Child kidnap on the rise
By Christopher kiwawulo
Saturday Vision Newspaper, Masaka, Uganda (May 3, 2008)
THE boy's father, Pele Ondoga, was in a nearby church when his wife phoned to say his son had gone missing. "The news hit me hard. I could not believe it," says Ondoga, an evangelist at Lembanyoma Full Gospel Church.
He had heard about children being kidnapped for sacrifice but it had never occurred to him that his son, who had been circumcised, could fall victim. Those who bring children to witchdoctors do not take circumcised boys, he had been told.
After a frantic door-to-door search in the crowded neighbourhood, Ondoga rushed to the Police to report the disappearance. On Sunday, he was informed that his son's body had been found.
"I, immediately, went to Jinja Road Police Station. The body had been taken to the mortuary but the sandals I found at the Police station were his," he recalls.
The man is inconsolable. "I loved my boy so much", he mutters, his face resting on his palm. "He was jolly and friendly. He was not only my child but also my friend."
The motive of the kidnappers is still not known but Ondoga, a pastor who converted from Islam, believes his son was a victim of child sacrifice.
Hassan's kidnap is not an isolated case. The Police are investigating several child disappearances that have taken place in and around Kampala in recent months.
Last week, seven-year-old Salim Abdu, a primary one pupil at Old Kampala Primary School, went missing. He was not at school when the house help, Abel Bwambale, went to pick him at mid-day. The Police are still looking for him.
Another lady, Alice Businge lost her baby a week ago to an unknown visitor who convinced the house maid that he was Businge's brother.
The Police are also still searching for three-year old Imran Lubega who went missing in Gazaland Plaza, a Kampala shopping mall, on Monday.
And in February, nine-year-old Jimmy Turyagyenda survived being sold at sh3m to a witchdoctor by his father. Entebbe Police saved the boy after a tip off and arrested the father, who had lied to the boy's mother that he was sending him for studies.
According to the 2007 crime report released recently by the Inspector General of General of Police, a total of 54 children were kidnapped, stolen or went missing last year.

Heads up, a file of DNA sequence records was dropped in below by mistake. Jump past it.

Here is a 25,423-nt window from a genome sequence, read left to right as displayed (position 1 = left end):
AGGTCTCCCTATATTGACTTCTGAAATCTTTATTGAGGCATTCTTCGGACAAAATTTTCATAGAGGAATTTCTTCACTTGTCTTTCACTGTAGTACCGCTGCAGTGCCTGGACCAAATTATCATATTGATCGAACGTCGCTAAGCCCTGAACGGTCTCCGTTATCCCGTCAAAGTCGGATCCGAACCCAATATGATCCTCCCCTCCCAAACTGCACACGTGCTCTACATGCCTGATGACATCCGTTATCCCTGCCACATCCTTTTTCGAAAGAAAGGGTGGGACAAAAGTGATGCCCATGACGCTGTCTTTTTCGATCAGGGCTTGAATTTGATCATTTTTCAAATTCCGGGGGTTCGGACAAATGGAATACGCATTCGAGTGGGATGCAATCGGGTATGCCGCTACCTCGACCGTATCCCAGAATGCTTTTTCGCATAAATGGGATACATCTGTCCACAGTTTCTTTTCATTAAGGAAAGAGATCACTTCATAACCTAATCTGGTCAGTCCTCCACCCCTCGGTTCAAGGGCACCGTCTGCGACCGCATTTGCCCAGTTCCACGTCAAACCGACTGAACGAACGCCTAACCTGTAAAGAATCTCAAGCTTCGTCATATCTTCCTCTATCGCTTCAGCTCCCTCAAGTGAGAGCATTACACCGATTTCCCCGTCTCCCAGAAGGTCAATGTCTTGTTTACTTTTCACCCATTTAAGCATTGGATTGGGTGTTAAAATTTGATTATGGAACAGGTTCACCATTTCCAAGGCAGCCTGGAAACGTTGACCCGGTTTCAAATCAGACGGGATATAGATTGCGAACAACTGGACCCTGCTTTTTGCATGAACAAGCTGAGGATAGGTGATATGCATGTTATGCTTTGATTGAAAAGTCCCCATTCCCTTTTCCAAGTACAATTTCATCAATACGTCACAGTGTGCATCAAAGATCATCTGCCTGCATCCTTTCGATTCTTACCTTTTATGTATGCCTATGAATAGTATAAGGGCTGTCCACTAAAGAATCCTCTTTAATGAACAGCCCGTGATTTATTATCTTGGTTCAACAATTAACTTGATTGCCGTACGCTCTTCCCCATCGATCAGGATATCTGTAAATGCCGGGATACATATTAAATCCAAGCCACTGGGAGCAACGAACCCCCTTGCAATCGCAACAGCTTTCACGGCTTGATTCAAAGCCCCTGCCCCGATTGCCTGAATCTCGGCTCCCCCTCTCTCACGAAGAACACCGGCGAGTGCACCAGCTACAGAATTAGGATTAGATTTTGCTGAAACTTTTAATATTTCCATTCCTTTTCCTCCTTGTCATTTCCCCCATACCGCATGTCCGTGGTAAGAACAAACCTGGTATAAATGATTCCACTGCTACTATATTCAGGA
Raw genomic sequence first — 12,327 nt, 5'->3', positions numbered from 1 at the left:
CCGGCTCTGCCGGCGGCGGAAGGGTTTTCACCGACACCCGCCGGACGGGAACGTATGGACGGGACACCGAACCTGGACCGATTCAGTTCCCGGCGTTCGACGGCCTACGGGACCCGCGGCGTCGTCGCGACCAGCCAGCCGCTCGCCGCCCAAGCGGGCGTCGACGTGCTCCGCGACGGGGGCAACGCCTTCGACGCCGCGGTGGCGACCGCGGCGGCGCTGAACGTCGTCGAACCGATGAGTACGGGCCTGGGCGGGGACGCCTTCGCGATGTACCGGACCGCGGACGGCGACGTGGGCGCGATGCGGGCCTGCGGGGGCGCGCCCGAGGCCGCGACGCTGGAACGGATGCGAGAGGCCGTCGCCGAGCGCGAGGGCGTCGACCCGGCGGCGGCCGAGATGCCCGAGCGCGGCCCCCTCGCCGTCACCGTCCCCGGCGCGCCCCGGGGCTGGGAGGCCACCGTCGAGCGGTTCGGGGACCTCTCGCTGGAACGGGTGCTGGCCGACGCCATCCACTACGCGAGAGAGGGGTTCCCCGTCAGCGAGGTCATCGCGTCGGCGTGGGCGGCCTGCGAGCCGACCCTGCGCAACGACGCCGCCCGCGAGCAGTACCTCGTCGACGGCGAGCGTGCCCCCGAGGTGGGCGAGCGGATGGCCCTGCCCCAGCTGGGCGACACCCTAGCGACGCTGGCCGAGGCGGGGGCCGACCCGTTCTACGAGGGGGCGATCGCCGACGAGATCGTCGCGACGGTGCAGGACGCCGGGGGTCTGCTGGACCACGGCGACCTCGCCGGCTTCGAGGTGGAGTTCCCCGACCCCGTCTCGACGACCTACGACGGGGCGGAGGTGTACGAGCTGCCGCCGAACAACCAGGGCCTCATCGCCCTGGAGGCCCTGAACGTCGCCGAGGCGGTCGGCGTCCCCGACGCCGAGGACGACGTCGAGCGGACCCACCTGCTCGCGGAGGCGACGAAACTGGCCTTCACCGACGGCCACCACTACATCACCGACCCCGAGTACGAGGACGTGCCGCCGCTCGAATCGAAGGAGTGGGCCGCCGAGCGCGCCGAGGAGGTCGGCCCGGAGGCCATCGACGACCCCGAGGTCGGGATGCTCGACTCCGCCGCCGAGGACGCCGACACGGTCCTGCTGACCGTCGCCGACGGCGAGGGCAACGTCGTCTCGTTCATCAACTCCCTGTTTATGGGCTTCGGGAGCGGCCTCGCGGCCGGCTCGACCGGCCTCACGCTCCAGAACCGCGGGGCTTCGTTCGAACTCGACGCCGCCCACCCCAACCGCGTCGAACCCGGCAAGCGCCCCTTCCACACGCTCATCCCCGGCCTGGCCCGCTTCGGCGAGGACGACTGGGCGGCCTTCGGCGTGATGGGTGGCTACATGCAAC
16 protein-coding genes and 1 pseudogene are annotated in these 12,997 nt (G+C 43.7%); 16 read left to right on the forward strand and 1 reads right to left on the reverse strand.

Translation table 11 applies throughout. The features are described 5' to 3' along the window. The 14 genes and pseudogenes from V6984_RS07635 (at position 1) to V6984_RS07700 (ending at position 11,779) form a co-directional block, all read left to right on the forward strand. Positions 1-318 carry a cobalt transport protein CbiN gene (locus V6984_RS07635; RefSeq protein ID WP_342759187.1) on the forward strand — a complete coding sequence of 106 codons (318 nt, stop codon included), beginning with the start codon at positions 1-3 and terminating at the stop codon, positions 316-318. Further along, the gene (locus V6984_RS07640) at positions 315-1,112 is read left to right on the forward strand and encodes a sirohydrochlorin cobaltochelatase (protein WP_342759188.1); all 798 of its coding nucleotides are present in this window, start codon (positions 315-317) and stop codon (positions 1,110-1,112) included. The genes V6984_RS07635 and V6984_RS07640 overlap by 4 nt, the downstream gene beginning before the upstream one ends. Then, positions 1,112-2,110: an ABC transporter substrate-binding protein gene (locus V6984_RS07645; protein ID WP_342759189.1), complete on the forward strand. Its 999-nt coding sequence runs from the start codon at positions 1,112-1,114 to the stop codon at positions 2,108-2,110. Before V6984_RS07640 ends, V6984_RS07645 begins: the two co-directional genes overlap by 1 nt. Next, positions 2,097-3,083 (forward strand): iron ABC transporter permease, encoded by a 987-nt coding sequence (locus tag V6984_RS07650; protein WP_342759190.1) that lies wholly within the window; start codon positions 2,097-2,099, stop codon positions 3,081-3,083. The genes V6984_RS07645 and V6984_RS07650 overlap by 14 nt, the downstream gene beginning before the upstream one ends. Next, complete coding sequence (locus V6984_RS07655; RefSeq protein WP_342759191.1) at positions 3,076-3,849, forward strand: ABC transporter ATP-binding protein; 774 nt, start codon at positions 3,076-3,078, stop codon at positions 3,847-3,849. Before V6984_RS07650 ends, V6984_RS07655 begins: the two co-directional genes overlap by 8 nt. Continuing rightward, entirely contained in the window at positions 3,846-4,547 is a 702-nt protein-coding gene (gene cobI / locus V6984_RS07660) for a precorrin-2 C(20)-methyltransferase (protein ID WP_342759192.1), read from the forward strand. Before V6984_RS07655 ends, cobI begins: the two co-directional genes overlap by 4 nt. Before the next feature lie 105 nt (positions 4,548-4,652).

Of those, seven were rescued and three were confirmed killed. The whereabouts of 40 others are still unknown.
Although the figures went down compared to 2006, Police sources say they have seen a recent increase in the number of children reported missing.
A Police source told Saturday Vision that currently, about 10 cases of disappearances are reported to different Police stations in Kampala weekly. "The majority of children have not been recovered," the source said.
While some children might have run away from home, the Police suspect that others, especially the very young ones, are being used for sacrifice by witchdoctors who promise their clients wealth in return.
"We are now working with the traditional healers through their chairperson to stamp out this practice," says Edward Ochom, Kampala Extra Region Police commander.
Others, according to Ochom, might be victims of child trafficking to other countries. "Child trafficking is a complicated issue because there is sometimes consent between the minor and the trafficker. The latter lures the victim with promises of high pay but ends up exploiting him or her."
In a bid to curb the vice, the Police are carrying out sensitisation programmes on radio stations and in schools for both parents and children. "The issue of child safety is the responsibility of every Ugandan", says Ochom. "If you see a child of a tender age moving alone, you should be concerned and ask the child where he or she is going."
Ochom advises that parents should alert their children to be suspicious of strangers, and avoid sending them to shops at night. "Parents should know the playmates of their children and their homes and they should have meals with their children every evening so that they can easily detect when a child is missing."
Parents are also advised to drop and pick their children from school or take turn with other trusted parents or caretakers.
Until concrete action is taken to arrest this new wave of child abductions, it remains a major cause of anxiety to the public.
You can also read the article online at: http://www.newvision.co.ug/detail.php?mainNewsCategoryId=8&newsCategoryId=12&newsId=625811